This Week in Spring - February 13th, 2018

Hi Spring fans! Welcome to another installment of This Week in Spring! This week I’ve been in Munich and Frankfurt, Germany, and Minneapolis, Minnesota, and it looks like i’ll be in New York City and San Francisco for the balance of the week.

We’ve got a lot to cover so without further ado so let’s get started.


Spring Cloud Contract in a polyglot world

This article contains a short reminder of what Contract Testing is, how Spring Cloud Contract implements it, and how Spring Cloud Contract can be used in a polyglot world.

What is Contract Testing

In order to increase the certainty that our systems behave properly, we write different types of tests. According to the test pyramid the main types of tests are unit, integration, and UI. The more complex the tests, the more time and effort they require and the more brittle they become.

In a distributed system, one of the most frequent problems is testing integrations between applications. Let’s assume that your service sends a REST request to another application. When using Spring Boot, you can write a @SpringBootTest in which you test that behavior. You set up a Spring context, you prepare a request to be sent…​ and where do you send it? You haven’t started the other application, so you get a Connection Refused exception. You can try mocking the real HTTP call and returning a fake response. However, if you do that, you do not test any real HTTP integration, serialization and deserialization mechanisms, and so on. You could also start a fake HTTP server (for example, WireMock) and simulate how it should behave. The problem here is that you, as a client of an API, define how the server behaves. In other words, if you tell the fake server to return text testText when a request is sent to endpoint /myEndpoint, it does just that, even if the real server does not have such an endpoint. In short, the problem is that the stubs might not be reliable.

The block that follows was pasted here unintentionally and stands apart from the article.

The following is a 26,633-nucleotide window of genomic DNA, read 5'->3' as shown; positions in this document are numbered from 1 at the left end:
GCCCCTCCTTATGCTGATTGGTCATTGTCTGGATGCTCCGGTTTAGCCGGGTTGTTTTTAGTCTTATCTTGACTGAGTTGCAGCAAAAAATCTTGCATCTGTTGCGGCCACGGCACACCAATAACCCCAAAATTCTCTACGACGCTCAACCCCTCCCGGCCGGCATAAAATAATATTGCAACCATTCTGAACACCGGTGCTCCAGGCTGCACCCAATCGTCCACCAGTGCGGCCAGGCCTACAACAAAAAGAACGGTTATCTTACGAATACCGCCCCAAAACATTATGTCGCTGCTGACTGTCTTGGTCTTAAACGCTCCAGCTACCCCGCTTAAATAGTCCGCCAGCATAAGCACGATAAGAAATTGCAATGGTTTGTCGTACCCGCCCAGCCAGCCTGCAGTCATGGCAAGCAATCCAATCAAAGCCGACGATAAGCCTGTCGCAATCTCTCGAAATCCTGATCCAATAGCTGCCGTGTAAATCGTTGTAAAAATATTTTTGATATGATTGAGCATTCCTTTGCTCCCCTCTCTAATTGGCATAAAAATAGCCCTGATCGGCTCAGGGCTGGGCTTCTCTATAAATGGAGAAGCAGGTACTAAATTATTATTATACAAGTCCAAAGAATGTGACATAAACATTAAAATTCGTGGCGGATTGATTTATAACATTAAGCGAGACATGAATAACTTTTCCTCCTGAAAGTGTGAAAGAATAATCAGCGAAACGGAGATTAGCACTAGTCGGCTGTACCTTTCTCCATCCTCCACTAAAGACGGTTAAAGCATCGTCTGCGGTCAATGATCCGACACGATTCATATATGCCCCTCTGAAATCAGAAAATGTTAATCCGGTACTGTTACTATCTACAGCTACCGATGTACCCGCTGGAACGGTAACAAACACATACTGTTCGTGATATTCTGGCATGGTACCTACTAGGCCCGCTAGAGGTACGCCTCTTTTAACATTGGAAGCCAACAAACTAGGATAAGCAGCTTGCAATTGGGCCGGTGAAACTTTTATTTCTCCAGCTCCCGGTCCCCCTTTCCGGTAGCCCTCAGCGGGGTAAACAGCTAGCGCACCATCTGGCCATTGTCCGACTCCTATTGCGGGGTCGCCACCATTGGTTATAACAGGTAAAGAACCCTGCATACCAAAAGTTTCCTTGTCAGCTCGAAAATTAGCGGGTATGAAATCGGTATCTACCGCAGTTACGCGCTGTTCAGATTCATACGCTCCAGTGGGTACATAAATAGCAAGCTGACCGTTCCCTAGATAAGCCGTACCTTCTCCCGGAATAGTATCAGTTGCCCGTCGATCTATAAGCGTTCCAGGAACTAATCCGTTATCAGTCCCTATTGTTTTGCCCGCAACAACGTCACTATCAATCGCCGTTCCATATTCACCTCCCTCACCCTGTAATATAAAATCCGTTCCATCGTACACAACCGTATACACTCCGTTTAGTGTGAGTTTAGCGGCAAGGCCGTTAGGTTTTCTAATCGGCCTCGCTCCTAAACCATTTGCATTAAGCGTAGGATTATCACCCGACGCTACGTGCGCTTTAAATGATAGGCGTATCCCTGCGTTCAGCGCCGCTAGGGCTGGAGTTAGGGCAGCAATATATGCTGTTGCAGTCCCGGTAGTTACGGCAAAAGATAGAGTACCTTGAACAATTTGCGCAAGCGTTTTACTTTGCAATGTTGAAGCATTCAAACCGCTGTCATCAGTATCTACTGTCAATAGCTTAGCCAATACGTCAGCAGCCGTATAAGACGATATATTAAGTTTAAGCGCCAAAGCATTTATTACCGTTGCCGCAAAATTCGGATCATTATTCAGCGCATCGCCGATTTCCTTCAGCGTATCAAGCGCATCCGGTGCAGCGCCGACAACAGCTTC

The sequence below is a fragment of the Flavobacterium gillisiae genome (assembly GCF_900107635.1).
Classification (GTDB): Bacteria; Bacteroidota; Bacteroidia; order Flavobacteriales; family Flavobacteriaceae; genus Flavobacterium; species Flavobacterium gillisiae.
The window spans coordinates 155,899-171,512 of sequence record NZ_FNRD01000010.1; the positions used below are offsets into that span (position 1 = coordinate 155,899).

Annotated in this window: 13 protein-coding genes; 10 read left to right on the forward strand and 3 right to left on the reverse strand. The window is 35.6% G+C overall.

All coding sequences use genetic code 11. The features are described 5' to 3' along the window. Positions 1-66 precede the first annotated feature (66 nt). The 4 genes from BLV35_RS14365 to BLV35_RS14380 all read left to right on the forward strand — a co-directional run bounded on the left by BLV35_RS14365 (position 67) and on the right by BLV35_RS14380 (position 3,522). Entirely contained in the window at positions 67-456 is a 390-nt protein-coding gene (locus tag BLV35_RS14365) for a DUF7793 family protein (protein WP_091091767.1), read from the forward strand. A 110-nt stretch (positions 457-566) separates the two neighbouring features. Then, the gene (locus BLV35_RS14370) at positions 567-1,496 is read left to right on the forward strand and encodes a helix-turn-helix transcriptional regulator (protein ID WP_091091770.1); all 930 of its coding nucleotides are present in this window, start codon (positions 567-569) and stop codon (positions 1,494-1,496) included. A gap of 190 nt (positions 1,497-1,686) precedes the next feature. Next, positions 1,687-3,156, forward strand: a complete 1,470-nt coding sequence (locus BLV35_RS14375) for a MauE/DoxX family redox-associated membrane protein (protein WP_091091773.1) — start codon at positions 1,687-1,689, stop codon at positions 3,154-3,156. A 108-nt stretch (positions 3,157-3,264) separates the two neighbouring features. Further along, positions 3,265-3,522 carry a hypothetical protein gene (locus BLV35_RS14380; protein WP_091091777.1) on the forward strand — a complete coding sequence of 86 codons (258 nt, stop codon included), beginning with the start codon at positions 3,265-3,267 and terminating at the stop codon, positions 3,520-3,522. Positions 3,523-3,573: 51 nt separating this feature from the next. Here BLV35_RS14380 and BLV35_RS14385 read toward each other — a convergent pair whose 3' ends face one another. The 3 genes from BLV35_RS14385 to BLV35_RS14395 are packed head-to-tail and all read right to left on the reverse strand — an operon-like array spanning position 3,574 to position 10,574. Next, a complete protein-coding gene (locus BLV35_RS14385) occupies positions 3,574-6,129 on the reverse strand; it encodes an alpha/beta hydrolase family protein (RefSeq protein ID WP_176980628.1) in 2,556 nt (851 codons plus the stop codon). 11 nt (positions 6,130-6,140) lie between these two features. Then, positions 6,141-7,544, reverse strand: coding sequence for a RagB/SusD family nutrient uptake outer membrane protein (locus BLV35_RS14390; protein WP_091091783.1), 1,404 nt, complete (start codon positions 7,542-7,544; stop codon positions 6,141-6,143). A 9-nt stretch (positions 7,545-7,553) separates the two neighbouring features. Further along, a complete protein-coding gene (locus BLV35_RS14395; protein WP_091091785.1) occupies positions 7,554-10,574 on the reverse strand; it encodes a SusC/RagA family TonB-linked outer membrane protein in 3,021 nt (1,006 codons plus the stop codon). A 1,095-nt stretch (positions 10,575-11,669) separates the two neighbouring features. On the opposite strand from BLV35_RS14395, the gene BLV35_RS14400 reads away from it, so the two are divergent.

Spring Integration for AWS 2.0.0.M1 and Spring Cloud Stream Kinesis Binder 1.0.0.M1

Dear Spring Community!

It’s my pleasure to announce two Spring Milestone releases for Amazon Web Services: Spring Integration for AWS 2.0.0.M1 and Spring Cloud Stream Binder for AWS Kinesis 1.0.0.M1.

Both milestones are available in the Spring Milestone repository and they can be consumed as maven dependencies:



Spring Cloud Finchley M6 is available

On behalf of the community, I am pleased to announce that the Milestone 6 (M6) of the Spring Cloud Finchley Release Train is available today. The release can be found in the Spring Milestone repository. You can check out the Finchley release notes for more information.

Notable Changes in the Finchley Release Train

Finchley.M6 is compatible with Spring Boot RC1. Many updates have been made for compatibility with RC1.

Spring Cloud Sleuth

The internals of Spring Cloud Sleuth were rewritten to use Brave. Please see the Migration Guide for more information.